So what has changed at the once semi-sleepy state university that’s nestled into Kellogg Hill where students used to watch the Arabian horses trot through the morning mists rolling along the rich fields and farmland that defined the agricultural-engineering school that would account for such a nuclear explosion of the costs to attend it? In 1948-49, the cereal tycoon W.K. Kellogg deeded his 800-plus acre ranch along the western edge of the sweeping citrus groves that blanketed the Pomona Valley to the state to expand the CSU campus and today it has nearly doubled in campus size to almost 1,500 acres, but land acquisition isn’t the problem (though they are running out of it). The student population has grown to 25,000 over the past three decades, but a 27% increase in the number of students on campus wouldn’t be at the root of a 3,000% increase in cost over the same period of time.

No, the skyrocketing costs of post-secondary education in America today seems to be the result of a whirlpool of contributing factors, from payroll to a wild building spree across campuses to bureaucratic corruption—both public and private—that is approaching Venezuelan levels.

Sugar plum salaries for faculty and bodacious paydays for both the California State University and University of California system administrators, whose chancellors and regents and other academic grandees pull down taxpayer-provided paychecks that rival or surpass that of the President of the United States, his cabinet, Senators and Congress and the members of the Supreme Court of the United States, offer some sense of the entitlement-to-results ratio that’s now septic in academia. Running a state university system pays more than the executives running the national government, but with even fewer results to show for it. And those larded wallets pale in comparison to the compensation packages doled out at private universities, where ‘superstar’ professors pull down half-million dollar scores for teaching a class or two, as Massachusetts Senator Elizabeth Warren knows all about.

Vast sums of money are poured into the scandal-riddled athletics departments at universities like University of Southern California and the notorious football program at Penn State, which doubled as a child-molestation ring for years under the taxpayer funded direction of Joseph ‘JoePa’ Paterno and Jerry Sandusky. Old JoePa & Jerry were a couple of Johnny jackpots, with Paterno pulling in a cool $1 million-plus annually to coordinate the university’s long-running child rape ring while Sandusky collected a mere six-figure salary to execute it in the locker rooms. In December 2015, Penn State sent convicted child-molester Sandusky another $211,000 in pension payments to his prison cell.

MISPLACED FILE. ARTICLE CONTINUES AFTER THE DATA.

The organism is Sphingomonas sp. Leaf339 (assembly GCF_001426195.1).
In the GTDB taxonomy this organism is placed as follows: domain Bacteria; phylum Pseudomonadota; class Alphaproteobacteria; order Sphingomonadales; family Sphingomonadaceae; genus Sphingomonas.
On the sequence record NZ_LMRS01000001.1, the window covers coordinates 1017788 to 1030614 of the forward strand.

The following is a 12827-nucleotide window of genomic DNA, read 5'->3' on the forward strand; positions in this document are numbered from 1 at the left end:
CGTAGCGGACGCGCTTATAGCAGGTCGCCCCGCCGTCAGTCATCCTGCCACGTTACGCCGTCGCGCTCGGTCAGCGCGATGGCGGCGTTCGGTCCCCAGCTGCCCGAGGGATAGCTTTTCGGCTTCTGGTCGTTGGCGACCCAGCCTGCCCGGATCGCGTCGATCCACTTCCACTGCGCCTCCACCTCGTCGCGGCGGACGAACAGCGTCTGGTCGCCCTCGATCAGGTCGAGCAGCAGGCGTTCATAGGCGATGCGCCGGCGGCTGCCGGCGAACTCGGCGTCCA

Now that’s a helluva public retirement system.

The seven-figure salaries and payouts for train wrecks like USC’s Steve Sarkisian, who imploded in a booze and pill-addled party train at Trojan Central—and Sarkisian was well known to university officials to live large on the road, running up $700 nightly bar tabs for him and his entourage—also point to a culture of absolute corruption that prevails from the front of the classroom to the coaching conference rooms to the presidential manors on campus.

An even bigger contributor to the skyrocketing costs of postsecondary education has undoubtedly been the ongoing build outs across campuses, where new, larger and ever more luxurious digs has become the name of the game.

In Southern California, Cal Poly Pomona debuted its state-of-the-art Classrooms, Laboratories & Administration (CLA) building in 1993, unveiling a tower completely out of the campus’s aesthetic character but one that quickly became iconic for the university. It also became synonymous for catastrophically expensive failure: Less than two decades after it was built the university announced it would have to be demolished due to structural flaws that placed it an exceedingly high risk of collapse during a significant temblor. The cost to retrofit the CLA was an estimated $80 million, a price tag that was apparently close enough to a new building that the university decided to take the wrecking ball to it and replace it with a new building designed to resemble the rolling hills of the landscape. The projected cost of that building continues to rise even as it’s being built and its projected lifespan, whether it lasts more than twenty years before it has to be replaced, remains to be seen.